We're delighted to present an extract from Thirty-Two Words for Field, the new book by Manchán Magan, published by Gill Books.

The Irish language has thirty-two words for field. Among them are:

Geamhar - a field of corn-grass

Tuar - a field for cattle at night

Reidhlean - a field for games or dancing

Cathairin - a field with a fairy-dwelling in it

The richness of a language closely tied to the natural landscape offered our ancestors a more magical way of seeing the world. Before we cast old words aside, let us consider the sublime beauty and profound oddness of the ancient tongue that has been spoken on this island for almost 3,000 years. In Thirty-Two Words for Field, Manchan Magan meditates on these words - and the nuances of a way of life that is disappearing with them.

Divine Inspiration

The Irish word for 'inspiration' is inspioráid, which is hardly inspiring. It is functional and easy to remember, but it doesn’t sound like Irish, and would be rarely used in the Gaeltacht. People there would approach the idea from a different angle. They might reach for the word gríosadh, which refers to being excited or sparked by something, as gríos means ‘hot embers’. (It can also mean to blush, or something glowing or smouldering, so as a verb it can be used for both toasting bread and inspiring the soul.) Or they could choose spreag, which means to incite or arouse, although two generations ago it meant ‘rebuke’ or ‘admonish’.

Old Irish has a far more compelling word, which goes beyond anything inspioráid can summon. It has the nuances you’d expect from a culture that was immersed in taking direction from, and communicating with, the natural and spirit worlds. That word is imbas (Modern Irish iomas). It derives either from im-fiuss (with fiuss being an early form of the Modern Irish feas, meaning ‘knowledge’, thus ‘into knowledge’) or from im-bas, which means ‘into the palms of your hands’, with bos being the modern word for ‘palms’, as in bualadh bos, which means ‘applause’, and bulla bó báisín, which refers to how cows stroll back satiated from the milking-parlour in a wandering and dispersed manner, as opposed to a streoilín (‘stripleen’), which is how cows approach a milking-parlour, in a purposeful ordered line. This word can also mean the Pleiades, but that’s another matter.

The palms of your hands are not the first thing you think of when considering inspiration, but it makes more sense when you know that imbas was most commonly used in the phrase imbas forosnai, with forosnai meaning ‘that which illuminates’. So the idea is inspiration that illuminates, and it refers specifically to the act of looking into the future and chanting or reciting prophecy in the form of poetry. Often this practice involved the use of sensory deprivation in order to pass into a trancelike state. Terms like these are perhaps too intense for our pragmatic world, which is why they fell out of use; but I still haven’t explained the reference to the palm of the hand.

For that we need to turn to a 10th-century glossary written by a bishop and king of Munster who was beheaded in AD 908. His bleeding skull was given to the King of Mide, who kissed it, saying, ‘It was an evil deed to cut off the holy bishop’s head; I shall honour it, and not crush it,’ while he paraded it around his fort three times as a mark of respect.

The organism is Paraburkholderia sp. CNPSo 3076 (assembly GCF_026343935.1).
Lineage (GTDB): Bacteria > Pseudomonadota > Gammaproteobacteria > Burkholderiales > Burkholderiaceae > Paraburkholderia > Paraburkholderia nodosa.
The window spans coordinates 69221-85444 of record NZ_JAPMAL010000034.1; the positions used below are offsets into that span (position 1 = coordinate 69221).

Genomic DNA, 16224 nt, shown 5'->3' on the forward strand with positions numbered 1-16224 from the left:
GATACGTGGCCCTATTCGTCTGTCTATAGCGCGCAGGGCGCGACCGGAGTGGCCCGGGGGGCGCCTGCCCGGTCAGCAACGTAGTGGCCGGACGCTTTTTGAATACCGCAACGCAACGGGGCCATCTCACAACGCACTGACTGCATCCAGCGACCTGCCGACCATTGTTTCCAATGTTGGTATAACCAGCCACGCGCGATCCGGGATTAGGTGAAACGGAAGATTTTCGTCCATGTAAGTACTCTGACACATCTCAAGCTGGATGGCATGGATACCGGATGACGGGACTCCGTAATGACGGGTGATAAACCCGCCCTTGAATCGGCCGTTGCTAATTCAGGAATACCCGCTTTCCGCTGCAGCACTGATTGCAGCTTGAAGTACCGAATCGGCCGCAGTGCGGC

The beheaded bishop was Cormac mac Cuileannáin, and he gave a full account of imbas forosnai in his glossary Sanas Cormaic (‘Cormac’s Narrative’), which describes it as a means for a poet to access inspiration by first chewing the raw flesh of a pig, dog or cat and then placing it on a flagstone behind a door. That’s the first part of the ritual, after which the poet then chants an incantation to his ‘idol gods’ for a day or two and places his palms over his face and eyes to enter a trance state, which lasts for a nómad – meaning either three days and nights or nine days – from the protoCeltic naumetos, meaning a ninth. (Nowadays a nómad, spelled nóiméad, means a ‘minute’, but that’s presumably because the old word got mixed up with the new term nóimeint, or neomat, which was a gaelicisation of ‘moment’.)

In his description Cormac suggests this shamanic process was intense and emphasises the importance of having a facilitator on hand to protect initiates from doing harm to themselves or others or from being yanked out of a trance at a particularly inopportune moment. His was

an early version of the buddy system that some people adopt when taking LSD or mushrooms, with someone on hand to look out for their partner in case of a bad trip.

This idea of placing the palms over the face is also used in the alternative therapy Reiki to enhance the power of the Third Eye when receiving divine knowledge and visions. And the practice of accessing wisdom by imbibing something and then entering a state of sensory deprivation in a darkened room (while uttering incantations) is common to many cultures. The initiate enters a state of heightened awareness and then the door is thrown open, or the covers are suddenly removed, and it is this sudden and instant transition from darkness to light that apparently triggers the visions.

As regards chewing the raw flesh, this is possibly an exaggeration by Cormac to denigrate the pagan practice, knowing that people loved their dogs and cats and regarded pigs as unclean. Yet the notion of eating raw meat as a way of entering another world was familiar to the Irish people, as it was a common ploy for fairies to feed you uncooked food as a means of luring you into the Otherworld – just as Eve did with her apple. In an 11th-century poem the mythological hero, Fionn mac Cumhaill, scolds a giant who is trying to get him to eat the uncooked flesh of his own horse, saying: ‘beir lett, a athig, do béad, uair né dúadus biad om riam’, (‘take away, O giant, your food, for I’ve never eaten raw food’).

Thirty-Two Words for Field by Manchán Magan is published by Gill Books.